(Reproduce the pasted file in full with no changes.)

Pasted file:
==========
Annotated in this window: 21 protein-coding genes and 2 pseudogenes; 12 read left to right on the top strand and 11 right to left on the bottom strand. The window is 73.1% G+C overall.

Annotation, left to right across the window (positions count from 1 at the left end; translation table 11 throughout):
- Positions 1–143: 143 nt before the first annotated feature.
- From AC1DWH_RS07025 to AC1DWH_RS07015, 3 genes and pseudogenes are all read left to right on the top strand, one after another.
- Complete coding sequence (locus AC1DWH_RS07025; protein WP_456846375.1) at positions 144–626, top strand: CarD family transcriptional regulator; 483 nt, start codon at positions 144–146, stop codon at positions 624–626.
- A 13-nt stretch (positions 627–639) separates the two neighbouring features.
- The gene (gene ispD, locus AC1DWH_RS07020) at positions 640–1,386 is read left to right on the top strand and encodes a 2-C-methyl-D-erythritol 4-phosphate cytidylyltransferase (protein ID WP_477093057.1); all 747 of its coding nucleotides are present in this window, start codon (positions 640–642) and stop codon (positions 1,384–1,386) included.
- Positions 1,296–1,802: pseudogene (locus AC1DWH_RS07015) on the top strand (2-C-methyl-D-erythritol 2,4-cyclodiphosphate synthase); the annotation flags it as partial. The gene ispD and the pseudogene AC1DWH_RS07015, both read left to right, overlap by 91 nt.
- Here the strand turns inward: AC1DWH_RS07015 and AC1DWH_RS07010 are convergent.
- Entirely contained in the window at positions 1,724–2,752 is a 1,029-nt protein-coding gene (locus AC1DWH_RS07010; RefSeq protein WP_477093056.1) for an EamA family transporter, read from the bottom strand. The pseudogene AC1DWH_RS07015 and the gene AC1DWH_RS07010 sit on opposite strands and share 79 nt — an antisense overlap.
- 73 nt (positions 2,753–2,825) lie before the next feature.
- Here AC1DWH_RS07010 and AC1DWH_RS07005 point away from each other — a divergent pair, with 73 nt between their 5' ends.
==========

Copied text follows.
Annotated in this window: 21 protein-coding genes and 2 pseudogenes; 12 read left to right on the top strand and 11 right to left on the bottom strand. The window is 73.1% G+C overall.

Annotation, left to right across the window (positions count from 1 at the left end; translation table 11 throughout):
- Positions 1–143: 143 nt before the first annotated feature.
- From AC1DWH_RS07025 to AC1DWH_RS07015, 3 genes and pseudogenes are all read left to right on the top strand, one after another.
- Complete coding sequence (locus AC1DWH_RS07025; protein WP_456846375.1) at positions 144–626, top strand: CarD family transcriptional regulator; 483 nt, start codon at positions 144–146, stop codon at positions 624–626.
- A 13-nt stretch (positions 627–639) separates the two neighbouring features.
- The gene (gene ispD, locus AC1DWH_RS07020) at positions 640–1,386 is read left to right on the top strand and encodes a 2-C-methyl-D-erythritol 4-phosphate cytidylyltransferase (protein ID WP_477093057.1); all 747 of its coding nucleotides are present in this window, start codon (positions 640–642) and stop codon (positions 1,384–1,386) included.
- Positions 1,296–1,802: pseudogene (locus AC1DWH_RS07015) on the top strand (2-C-methyl-D-erythritol 2,4-cyclodiphosphate synthase); the annotation flags it as partial. The gene ispD and the pseudogene AC1DWH_RS07015, both read left to right, overlap by 91 nt.
- Here the strand turns inward: AC1DWH_RS07015 and AC1DWH_RS07010 are convergent.
- Entirely contained in the window at positions 1,724–2,752 is a 1,029-nt protein-coding gene (locus AC1DWH_RS07010; RefSeq protein WP_477093056.1) for an EamA family transporter, read from the bottom strand. The pseudogene AC1DWH_RS07015 and the gene AC1DWH_RS07010 sit on opposite strands and share 79 nt — an antisense overlap.
- 73 nt (positions 2,753–2,825) lie before the next feature.
- Here AC1DWH_RS07010 and AC1DWH_RS07005 point away from each other — a divergent pair, with 73 nt between their 5' ends.